Lexical Borrowing Bearing Witness to the Notions of Gender and Inflection Class: A Case Study on Two Contact Induced Systems of Greek


This paper provides a comparative analysis of nominal loanword integration in two different contact in- duced systems of Greek (i.e. Grico and Capapadocian) in order to offer further insights into two major grammatical categories, those of inflection class and gender (from a morpho-semantic viewpoint, i.e. gender assignment). By providing an analysis of the general mechanisms (e.g. natural gender, formal cor- respondences, semantic equivalences, analogy) which account for the integration of loanwords in the ex- amined systems it is shown that notwithstanding the divergence, grammatical gender splits into its two major primitives, the semantic one relating to sex and animacy and the structural one, i.e. as an inflec- tional classifier—in correlation with the notion of inflection class—in the organization of nominal classi- fication types, offering further support to the claim that gender is not a purely morphological or a purely semantic category, but a combination of the two. Each one of the two different facets of grammatical gender along with the notion of inflection class conjoins the need of the systems to provide some type of classification in nouns. However, the realization of those two facets, of one, or none of them, is subject to parametric variation depending, especially in contact induced varieties, on the interplay between the grammatical properties of all the involved systems (i.e. system compatibility, simplification phenomena). The present study is a contribution to the overall language contact studies as well as to the studies on grammatical gender and inflection class and their role in the organization of grammar, emphasizing the role of loanwords in revealing aspects of this organization.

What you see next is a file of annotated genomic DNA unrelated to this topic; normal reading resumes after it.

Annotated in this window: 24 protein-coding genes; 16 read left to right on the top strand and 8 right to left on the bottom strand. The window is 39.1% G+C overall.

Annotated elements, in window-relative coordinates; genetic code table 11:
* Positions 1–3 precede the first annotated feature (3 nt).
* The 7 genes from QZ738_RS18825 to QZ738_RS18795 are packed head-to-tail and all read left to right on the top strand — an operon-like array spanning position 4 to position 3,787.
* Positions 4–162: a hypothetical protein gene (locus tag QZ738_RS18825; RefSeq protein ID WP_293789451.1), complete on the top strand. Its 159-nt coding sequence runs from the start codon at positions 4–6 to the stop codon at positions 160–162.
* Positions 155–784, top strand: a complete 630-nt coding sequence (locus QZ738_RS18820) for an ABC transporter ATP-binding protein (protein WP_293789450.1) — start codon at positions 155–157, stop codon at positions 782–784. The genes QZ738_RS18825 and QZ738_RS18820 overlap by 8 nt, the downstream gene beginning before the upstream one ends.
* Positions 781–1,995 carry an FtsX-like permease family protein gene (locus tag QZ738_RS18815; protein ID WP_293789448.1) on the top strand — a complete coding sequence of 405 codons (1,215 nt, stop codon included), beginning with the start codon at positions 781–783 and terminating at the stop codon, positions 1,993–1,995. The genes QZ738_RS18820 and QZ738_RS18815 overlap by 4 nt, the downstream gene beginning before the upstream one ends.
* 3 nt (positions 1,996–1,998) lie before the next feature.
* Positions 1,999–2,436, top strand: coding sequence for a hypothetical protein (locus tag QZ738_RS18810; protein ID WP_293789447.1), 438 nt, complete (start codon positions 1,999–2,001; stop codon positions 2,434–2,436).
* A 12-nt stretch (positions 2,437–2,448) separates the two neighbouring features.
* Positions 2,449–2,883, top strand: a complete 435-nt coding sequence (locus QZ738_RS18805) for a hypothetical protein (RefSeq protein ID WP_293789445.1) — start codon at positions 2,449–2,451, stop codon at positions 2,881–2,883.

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Melissaropoulou, D. (2013). Lexical Borrowing Bearing Witness to the Notions of Gender and Inflection Class: A Case Study on Two Contact Induced Systems of Greek. Open Journal of Modern Linguistics, 3, 367-377. doi: 10.4236/ojml.2013.34048.

Conflicts of Interest

The authors declare no conflicts of interest.


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